There were numerous theories surrounding Majorana’s disappearance: suicide, fleeing the country to start a new life, and even a possible collaboration with the Third Reich. The case remained cold until 2008, when a witness came forward to claim that he had met a man in Caracas back in 1955 who he believed to be Majorana. This man had allegedly been living in Argentina for years, and the witness even provided a photograph of him.
After analyzing the man in the photo and comparing it to photographs of Majorana, investigators found enough compelling similarities to believe they might be the same person. The investigation into Ettore Majorana’s disappearance is still ongoing, but the full story about what happened remains unknown.
Devin Williams lived with his wife and three children in Lyon County, Kansas, and made his living as a long-haul trucker. In May 1995, Williams left on a routine work trip to deliver a shipment to California. After finishing up his task, Williams picked up another cargo for a trip to Kansas City.
The next sighting of him was truly bizarre. On May 28, Williams’s 18-wheeler was seen speeding through Tonto National Forest near Kingman, Arizona, coming dangerously close to hitting some campers and their vehicle. The rig eventually came to a stop in the middle of the forest, and witnesses saw Williams wandering around outside. He looked disoriented, incoherently mumbling phrases like, “I’m going to jail” and, “they made me do it.” By the time the police arrived at the scene, the 18-wheeler had been abandoned and Williams was nowhere to be found.
Tonto National Forest was over 80 kilometers (50 mi) away from the interstate Williams normally took on his route to Kansas, and there was no rational explanation for his strange behavior. He had no prior history of drug use or mental illness, though before he left California, Williams had phoned his supervisor and claimed he has having trouble sleeping. Williams’s disappearance was so baffling, even UFO researchers started speculating that he may have been abducted by aliens.
Finally, in May 1997, hikers discovered Devin Williams’s skull about a half mile away from where he was last seen. However, there are still no answers about what actually happened to him.
In 1946, the town of Texarkana was the site of an infamous unsolved mystery when an unidentified figure known as the “Phantom Killer” murdered five people. A young resident named Virginia Carpenter knew three of the victims, and became the center of her own unsolved mystery just two years later.
On June 1, 1948, the 21-year-old Carpenter left Texarkana on a six-hour train trip to Denton, where she was enrolled at the Texas State College for Women. After arriving that night, Carpenter took a cab from the train station to the college dormitory. However, after remembering that she’d forgotten to pick up her trunk, Carpenter was driven back to the station. When Carpenter found out that the trunk hadn’t arrived yet, she gave her claim ticket to the cab driver, Jack Zachary, and paid him to pick up the trunk for her the following morning. Zachary then took Carpenter back to the dormitory, where he claimed she went over to speak with two young men in a convertible.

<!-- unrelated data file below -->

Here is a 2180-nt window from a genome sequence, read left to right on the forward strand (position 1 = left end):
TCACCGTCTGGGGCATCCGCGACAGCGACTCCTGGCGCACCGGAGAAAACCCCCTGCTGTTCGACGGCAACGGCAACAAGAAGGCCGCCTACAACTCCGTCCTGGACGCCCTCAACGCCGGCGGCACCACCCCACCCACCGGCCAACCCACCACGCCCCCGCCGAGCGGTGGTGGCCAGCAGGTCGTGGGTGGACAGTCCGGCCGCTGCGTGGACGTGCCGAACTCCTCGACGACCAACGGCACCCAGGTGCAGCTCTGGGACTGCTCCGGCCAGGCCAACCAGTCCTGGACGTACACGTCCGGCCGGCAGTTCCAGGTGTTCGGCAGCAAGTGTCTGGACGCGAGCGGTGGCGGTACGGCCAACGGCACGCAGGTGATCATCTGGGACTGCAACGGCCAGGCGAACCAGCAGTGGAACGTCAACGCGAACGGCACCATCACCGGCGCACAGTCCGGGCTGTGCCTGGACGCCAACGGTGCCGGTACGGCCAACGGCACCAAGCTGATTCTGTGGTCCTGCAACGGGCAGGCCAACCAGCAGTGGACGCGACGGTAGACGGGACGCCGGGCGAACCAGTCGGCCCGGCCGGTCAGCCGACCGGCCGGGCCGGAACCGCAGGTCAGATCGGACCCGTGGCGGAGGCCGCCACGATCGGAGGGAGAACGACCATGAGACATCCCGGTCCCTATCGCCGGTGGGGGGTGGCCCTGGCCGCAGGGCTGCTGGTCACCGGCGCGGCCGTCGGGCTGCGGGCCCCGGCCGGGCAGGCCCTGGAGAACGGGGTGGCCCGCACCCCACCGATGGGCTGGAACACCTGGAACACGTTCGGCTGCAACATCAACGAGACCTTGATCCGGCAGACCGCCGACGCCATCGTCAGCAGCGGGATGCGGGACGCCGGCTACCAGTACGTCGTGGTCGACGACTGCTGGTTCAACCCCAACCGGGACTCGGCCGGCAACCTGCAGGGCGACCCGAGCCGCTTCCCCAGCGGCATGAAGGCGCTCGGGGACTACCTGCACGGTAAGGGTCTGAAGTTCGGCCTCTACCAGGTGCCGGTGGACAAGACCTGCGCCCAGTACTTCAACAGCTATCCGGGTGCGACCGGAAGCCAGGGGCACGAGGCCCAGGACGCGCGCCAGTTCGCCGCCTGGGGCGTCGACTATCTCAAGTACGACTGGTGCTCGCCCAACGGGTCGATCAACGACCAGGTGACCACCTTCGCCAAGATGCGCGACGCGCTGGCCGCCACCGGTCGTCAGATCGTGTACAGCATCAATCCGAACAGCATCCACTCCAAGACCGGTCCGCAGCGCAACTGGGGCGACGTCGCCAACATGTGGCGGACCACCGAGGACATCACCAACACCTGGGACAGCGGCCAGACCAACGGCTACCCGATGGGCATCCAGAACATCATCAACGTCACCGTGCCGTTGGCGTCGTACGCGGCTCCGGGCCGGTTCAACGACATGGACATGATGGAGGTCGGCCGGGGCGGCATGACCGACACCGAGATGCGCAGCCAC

The next day, Zachary picked up Carpenter’s trunk and dropped it off in front of the dormitory, where it remained unclaimed for two days. When school officials and Carpenter’s family realized that no one had heard from her during that time, they reported her missing.
The two young men in the convertible were never identified. However, some suspicion was cast upon Zachary, who had a criminal record and was known for being abusive towards his family. Zachary’s wife initially told police that he came home shortly after dropping Carpenter off, but years later, she would claim her alibi was false—Zachary didn’t actually arrive home until hours later. Nevertheless, there was never any evidence to implicate Zachary in Virginia Carpenter’s disappearance, and no trace of her was ever found.
Benjamin Bathurst was an ambitious 25-year-old British diplomatic envoy. He was dispatched from London to Vienna in 1809 in the hope of improving British-Austrian relations. However, when French military forces invaded Vienna, Bathurst was forced to trek back home.
On November 25, both he and his personal valet stopped in the town of Perleberg, Germany, and checked into the White Swan Inn. Bathurst intended to continue his trip that night, after his valet harnessed their carriage with new horses. Finally, at approximately 9:00 PM, Bathurst learned that the horses were ready. He left his room to presumably head towards the carriage, but inexplicably vanished.
Two days later, Bathurst’s fur coat was discovered in an outhouse that belonged to a man who worked at the White Swan Inn. The man’s mother claimed she had found the coat at the inn and brought it home, but one witness would claim he saw Bathurst walking in the vicinity of the outhouse on the night he disappeared. Bathurst’s trousers were soon found in a wooded area approximately five kilometers (3 mi) outside the town. The trousers contained an unfinished letter to Bathurst’s wife, in which he expressed his fear that he would not make it back home to England.
Rumors circulated that French soldiers may have kidnapped Bathurst, but their government denied these allegations. In 1862, a skeleton was found buried beneath a house which had once belonged to an employee from the White Swan Inn. The remains could not be conclusively identified as Benjamin Bathurst, however, so his disappearance has remained a baffling unsolved mystery for over 200 years.